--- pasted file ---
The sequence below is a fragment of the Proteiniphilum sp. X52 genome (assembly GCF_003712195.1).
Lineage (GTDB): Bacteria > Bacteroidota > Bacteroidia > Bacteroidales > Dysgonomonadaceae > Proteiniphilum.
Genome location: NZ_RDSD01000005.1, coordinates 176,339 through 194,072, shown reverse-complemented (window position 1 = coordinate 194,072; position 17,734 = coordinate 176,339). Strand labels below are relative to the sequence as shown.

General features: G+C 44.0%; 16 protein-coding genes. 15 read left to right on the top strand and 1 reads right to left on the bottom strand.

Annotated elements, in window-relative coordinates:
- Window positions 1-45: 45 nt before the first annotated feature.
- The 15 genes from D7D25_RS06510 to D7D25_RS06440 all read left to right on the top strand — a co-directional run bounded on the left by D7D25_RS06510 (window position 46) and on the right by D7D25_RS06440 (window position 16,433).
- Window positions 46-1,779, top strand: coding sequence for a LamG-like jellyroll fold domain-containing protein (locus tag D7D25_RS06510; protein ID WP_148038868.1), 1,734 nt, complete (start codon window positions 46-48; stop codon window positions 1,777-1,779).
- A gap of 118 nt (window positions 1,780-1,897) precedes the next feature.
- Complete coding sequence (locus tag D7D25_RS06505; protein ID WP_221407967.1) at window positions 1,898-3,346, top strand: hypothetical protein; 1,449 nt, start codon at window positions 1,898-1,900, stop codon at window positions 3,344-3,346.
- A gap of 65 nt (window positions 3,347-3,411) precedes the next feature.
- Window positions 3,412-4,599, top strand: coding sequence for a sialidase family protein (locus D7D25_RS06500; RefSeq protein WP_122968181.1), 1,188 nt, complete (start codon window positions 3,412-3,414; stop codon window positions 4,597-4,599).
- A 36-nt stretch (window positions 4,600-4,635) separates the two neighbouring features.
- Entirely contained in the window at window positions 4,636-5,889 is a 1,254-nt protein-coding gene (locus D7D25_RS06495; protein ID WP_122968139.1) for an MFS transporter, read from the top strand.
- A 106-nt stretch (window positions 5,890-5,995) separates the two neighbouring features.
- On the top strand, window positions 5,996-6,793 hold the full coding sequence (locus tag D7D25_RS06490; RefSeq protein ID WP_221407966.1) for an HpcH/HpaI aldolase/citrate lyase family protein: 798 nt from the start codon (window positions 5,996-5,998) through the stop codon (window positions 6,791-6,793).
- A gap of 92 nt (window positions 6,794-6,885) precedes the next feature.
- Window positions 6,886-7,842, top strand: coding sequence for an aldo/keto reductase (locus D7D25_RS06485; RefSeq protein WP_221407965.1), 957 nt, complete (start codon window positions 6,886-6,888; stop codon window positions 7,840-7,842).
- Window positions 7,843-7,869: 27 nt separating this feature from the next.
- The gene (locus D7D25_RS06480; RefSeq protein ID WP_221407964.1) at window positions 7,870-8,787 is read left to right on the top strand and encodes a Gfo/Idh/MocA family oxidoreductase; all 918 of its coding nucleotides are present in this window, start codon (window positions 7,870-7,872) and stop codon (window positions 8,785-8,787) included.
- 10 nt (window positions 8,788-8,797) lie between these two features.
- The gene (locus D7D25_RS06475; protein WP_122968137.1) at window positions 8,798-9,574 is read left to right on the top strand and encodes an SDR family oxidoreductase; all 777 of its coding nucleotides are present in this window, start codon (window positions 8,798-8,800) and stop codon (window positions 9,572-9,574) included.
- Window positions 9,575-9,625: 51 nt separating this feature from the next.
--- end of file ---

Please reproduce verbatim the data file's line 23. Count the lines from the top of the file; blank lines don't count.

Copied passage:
- Window positions 9,575-9,625: 51 nt separating this feature from the next.